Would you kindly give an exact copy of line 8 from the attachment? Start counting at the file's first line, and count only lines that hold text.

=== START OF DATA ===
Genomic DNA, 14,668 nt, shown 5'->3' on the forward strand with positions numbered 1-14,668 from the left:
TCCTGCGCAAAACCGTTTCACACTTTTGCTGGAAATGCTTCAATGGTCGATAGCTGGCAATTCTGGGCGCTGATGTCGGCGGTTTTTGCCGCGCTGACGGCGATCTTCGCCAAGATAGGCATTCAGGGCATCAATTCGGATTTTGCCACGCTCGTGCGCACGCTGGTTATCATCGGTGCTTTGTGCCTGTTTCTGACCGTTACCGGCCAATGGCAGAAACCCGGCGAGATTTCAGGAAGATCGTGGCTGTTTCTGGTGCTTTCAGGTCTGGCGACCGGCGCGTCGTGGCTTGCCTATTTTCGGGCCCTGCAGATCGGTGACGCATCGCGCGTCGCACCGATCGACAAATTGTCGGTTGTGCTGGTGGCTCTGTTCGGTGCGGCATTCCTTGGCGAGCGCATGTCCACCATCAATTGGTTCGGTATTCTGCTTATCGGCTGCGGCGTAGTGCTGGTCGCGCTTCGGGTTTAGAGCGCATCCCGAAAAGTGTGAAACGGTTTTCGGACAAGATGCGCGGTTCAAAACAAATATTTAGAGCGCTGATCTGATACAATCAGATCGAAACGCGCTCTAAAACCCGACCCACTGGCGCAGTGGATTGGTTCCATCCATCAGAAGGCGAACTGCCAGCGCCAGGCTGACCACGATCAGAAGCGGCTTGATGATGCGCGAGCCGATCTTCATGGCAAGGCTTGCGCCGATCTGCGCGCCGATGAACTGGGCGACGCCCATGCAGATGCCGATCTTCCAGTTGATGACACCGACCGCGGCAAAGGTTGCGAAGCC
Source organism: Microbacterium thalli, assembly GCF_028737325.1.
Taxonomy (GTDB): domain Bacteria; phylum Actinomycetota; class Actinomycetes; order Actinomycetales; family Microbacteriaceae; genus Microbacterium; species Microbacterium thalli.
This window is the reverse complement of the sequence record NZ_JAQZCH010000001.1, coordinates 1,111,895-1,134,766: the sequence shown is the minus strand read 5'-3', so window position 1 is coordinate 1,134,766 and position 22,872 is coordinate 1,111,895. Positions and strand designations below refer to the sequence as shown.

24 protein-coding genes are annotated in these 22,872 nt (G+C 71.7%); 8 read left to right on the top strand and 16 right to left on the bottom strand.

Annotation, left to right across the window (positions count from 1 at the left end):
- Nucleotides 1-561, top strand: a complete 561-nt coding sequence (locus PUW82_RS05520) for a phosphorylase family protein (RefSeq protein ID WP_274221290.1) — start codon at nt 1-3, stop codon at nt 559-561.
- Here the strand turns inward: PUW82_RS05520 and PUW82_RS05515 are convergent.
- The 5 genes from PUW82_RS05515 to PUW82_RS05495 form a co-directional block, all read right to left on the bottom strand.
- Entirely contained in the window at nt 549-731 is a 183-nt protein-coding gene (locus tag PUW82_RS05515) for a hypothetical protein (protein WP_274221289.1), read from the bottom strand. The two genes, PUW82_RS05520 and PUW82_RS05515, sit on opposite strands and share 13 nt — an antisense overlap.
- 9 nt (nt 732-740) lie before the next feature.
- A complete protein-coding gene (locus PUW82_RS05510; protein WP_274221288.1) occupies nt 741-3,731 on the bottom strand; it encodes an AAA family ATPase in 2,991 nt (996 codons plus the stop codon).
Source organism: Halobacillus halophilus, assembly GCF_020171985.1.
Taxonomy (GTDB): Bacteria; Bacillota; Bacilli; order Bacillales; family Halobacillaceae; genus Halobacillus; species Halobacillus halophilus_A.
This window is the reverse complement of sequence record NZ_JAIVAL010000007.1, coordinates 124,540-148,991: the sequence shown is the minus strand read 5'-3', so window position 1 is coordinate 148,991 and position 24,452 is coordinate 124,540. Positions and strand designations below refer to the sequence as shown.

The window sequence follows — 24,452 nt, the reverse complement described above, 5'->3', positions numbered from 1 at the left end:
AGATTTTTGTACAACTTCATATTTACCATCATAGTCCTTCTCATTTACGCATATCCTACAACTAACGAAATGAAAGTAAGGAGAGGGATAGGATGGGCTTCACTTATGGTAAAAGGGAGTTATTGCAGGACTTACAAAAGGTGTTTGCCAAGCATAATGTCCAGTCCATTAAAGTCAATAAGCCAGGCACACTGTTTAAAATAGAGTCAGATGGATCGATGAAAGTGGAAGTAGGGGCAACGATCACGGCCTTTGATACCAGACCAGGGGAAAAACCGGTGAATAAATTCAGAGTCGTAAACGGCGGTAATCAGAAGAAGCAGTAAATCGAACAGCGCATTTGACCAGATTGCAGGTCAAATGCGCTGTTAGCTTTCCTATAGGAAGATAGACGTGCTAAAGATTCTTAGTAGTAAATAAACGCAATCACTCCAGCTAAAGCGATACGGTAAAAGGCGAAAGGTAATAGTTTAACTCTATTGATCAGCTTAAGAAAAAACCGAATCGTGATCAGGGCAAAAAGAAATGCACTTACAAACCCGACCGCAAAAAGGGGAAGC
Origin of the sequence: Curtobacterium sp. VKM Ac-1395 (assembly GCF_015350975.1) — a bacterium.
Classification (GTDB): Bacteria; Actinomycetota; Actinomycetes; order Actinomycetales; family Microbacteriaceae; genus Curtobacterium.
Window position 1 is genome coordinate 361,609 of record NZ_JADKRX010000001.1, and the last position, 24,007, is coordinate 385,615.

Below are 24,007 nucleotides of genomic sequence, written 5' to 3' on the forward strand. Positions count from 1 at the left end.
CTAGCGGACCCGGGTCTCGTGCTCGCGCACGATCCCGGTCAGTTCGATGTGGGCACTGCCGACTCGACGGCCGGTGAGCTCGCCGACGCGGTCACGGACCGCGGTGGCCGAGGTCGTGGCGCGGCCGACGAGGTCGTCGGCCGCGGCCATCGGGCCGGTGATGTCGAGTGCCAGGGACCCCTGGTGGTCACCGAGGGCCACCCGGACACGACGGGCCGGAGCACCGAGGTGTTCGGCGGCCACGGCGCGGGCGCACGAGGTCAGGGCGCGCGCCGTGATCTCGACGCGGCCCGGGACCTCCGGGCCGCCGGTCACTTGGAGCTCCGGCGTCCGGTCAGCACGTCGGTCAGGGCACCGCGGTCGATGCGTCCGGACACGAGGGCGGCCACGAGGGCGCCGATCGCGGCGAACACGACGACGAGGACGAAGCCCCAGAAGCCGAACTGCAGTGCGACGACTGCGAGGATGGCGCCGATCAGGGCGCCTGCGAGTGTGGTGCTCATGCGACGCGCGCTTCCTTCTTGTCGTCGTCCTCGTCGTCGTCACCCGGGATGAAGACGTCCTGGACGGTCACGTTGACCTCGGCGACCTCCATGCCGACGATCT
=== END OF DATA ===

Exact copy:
- Nucleotides 1-561, top strand: a complete 561-nt coding sequence (locus PUW82_RS05520) for a phosphorylase family protein (RefSeq protein ID WP_274221290.1) — start codon at nt 1-3, stop codon at nt 559-561.